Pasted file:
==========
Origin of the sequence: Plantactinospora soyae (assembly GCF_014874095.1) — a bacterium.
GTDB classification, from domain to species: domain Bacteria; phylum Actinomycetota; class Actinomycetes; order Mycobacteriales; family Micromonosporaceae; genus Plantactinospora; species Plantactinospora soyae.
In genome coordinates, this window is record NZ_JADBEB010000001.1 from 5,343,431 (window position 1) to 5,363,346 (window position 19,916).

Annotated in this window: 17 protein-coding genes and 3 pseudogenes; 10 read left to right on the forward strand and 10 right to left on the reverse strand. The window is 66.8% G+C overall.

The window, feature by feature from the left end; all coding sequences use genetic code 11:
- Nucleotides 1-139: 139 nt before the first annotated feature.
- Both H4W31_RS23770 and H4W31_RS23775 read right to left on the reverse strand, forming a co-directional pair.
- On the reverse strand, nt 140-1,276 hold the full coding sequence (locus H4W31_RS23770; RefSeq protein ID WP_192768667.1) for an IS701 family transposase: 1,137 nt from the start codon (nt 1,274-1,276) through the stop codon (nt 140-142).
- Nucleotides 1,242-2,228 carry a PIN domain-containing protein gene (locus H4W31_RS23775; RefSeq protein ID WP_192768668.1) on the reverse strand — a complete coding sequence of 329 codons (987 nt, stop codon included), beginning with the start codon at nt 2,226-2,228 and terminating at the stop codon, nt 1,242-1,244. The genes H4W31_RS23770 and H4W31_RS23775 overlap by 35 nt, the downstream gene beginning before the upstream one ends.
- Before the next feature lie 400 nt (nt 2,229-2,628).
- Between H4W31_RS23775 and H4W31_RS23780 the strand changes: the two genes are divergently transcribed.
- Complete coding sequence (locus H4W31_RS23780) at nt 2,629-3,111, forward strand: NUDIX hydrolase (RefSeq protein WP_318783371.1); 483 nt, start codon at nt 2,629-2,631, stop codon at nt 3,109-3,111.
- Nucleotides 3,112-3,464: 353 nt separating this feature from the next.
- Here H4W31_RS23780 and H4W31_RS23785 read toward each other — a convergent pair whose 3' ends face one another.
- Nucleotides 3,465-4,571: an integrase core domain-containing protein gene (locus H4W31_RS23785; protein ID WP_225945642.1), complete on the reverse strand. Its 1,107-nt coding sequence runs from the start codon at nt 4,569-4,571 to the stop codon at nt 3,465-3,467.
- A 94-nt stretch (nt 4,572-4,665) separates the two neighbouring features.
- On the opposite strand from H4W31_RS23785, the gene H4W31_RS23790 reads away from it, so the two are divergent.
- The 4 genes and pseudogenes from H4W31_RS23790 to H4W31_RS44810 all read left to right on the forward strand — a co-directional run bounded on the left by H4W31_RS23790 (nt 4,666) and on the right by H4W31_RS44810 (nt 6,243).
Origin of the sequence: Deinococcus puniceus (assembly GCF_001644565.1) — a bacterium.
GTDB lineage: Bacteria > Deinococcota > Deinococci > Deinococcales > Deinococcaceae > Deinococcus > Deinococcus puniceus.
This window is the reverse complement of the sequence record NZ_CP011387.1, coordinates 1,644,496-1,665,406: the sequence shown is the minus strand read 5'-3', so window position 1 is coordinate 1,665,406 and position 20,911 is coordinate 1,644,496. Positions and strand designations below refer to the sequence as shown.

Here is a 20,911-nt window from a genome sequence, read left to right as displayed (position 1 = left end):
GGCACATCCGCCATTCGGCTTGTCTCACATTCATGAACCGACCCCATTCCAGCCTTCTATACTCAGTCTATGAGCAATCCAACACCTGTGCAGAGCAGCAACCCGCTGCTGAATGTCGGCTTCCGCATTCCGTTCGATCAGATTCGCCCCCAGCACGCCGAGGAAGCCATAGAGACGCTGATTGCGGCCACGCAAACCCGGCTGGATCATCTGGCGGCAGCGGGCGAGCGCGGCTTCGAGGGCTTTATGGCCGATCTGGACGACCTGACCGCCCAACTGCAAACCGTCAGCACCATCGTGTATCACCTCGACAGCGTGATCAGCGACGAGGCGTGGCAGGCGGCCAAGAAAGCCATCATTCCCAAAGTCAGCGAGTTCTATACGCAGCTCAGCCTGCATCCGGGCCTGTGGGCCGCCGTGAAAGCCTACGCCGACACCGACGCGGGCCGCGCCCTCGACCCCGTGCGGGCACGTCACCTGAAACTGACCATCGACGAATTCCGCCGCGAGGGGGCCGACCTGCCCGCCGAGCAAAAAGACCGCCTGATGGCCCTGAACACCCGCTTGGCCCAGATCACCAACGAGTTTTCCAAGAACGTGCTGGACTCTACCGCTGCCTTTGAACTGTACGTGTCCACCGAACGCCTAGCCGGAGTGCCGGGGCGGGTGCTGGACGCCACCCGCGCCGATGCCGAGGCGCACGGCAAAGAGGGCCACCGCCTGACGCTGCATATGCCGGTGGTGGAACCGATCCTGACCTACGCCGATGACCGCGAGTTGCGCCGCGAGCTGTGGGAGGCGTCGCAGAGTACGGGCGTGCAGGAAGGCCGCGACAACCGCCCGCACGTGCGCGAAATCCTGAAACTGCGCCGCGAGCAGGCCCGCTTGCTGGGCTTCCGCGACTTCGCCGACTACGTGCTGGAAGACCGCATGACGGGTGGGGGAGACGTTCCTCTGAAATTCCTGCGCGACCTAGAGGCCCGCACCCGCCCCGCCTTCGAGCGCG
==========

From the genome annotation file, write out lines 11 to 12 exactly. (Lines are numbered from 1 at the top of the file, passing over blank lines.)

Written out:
- Between H4W31_RS23775 and H4W31_RS23780 the strand changes: the two genes are divergently transcribed.
- Complete coding sequence (locus H4W31_RS23780) at nt 2,629-3,111, forward strand: NUDIX hydrolase (RefSeq protein WP_318783371.1); 483 nt, start codon at nt 2,629-2,631, stop codon at nt 3,109-3,111.